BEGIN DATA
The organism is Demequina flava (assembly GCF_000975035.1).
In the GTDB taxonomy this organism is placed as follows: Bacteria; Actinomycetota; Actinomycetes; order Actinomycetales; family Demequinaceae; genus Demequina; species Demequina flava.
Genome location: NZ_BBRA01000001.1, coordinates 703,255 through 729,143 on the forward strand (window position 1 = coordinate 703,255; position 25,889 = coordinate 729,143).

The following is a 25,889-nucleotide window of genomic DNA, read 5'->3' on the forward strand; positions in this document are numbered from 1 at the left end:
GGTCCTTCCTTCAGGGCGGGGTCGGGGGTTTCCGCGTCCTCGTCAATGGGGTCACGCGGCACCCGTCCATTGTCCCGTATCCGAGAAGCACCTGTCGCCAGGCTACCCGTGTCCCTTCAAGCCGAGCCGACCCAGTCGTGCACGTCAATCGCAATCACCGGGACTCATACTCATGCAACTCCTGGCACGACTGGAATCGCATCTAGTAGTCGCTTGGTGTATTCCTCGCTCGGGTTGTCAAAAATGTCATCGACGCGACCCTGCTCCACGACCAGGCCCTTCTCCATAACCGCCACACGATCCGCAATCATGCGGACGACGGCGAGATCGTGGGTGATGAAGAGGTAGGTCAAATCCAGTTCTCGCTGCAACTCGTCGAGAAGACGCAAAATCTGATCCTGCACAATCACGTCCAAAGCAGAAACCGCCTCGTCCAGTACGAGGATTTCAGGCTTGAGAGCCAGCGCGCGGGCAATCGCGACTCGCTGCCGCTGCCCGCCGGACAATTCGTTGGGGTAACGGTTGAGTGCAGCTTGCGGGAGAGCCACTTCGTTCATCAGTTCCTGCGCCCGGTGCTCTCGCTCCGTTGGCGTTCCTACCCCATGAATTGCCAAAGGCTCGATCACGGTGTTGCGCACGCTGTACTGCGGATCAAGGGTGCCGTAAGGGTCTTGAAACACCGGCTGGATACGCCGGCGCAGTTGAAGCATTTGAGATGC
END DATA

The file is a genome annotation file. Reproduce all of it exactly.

The organism is Demequina flava (assembly GCF_000975035.1).
In the GTDB taxonomy this organism is placed as follows: Bacteria; Actinomycetota; Actinomycetes; order Actinomycetales; family Demequinaceae; genus Demequina; species Demequina flava.
Genome location: NZ_BBRA01000001.1, coordinates 703,255 through 729,143 on the forward strand (window position 1 = coordinate 703,255; position 25,889 = coordinate 729,143).

The following is a 25,889-nucleotide window of genomic DNA, read 5'->3' on the forward strand; positions in this document are numbered from 1 at the left end:
GGTCCTTCCTTCAGGGCGGGGTCGGGGGTTTCCGCGTCCTCGTCAATGGGGTCACGCGGCACCCGTCCATTGTCCCGTATCCGAGAAGCACCTGTCGCCAGGCTACCCGTGTCCCTTCAAGCCGAGCCGACCCAGTCGTGCACGTCAATCGCAATCACCGGGACTCATACTCATGCAACTCCTGGCACGACTGGAATCGCATCTAGTAGTCGCTTGGTGTATTCCTCGCTCGGGTTGTCAAAAATGTCATCGACGCGACCCTGCTCCACGACCAGGCCCTTCTCCATAACCGCCACACGATCCGCAATCATGCGGACGACGGCGAGATCGTGGGTGATGAAGAGGTAGGTCAAATCCAGTTCTCGCTGCAACTCGTCGAGAAGACGCAAAATCTGATCCTGCACAATCACGTCCAAAGCAGAAACCGCCTCGTCCAGTACGAGGATTTCAGGCTTGAGAGCCAGCGCGCGGGCAATCGCGACTCGCTGCCGCTGCCCGCCGGACAATTCGTTGGGGTAACGGTTGAGTGCAGCTTGCGGGAGAGCCACTTCGTTCATCAGTTCCTGCGCCCGGTGCTCTCGCTCCGTTGGCGTTCCTACCCCATGAATTGCCAAAGGCTCGATCACGGTGTTGCGCACGCTGTACTGCGGATCAAGGGTGCCGTAAGGGTCTTGAAACACCGGCTGGATACGCCGGCGCAGTTGAAGCATTTGAGATGC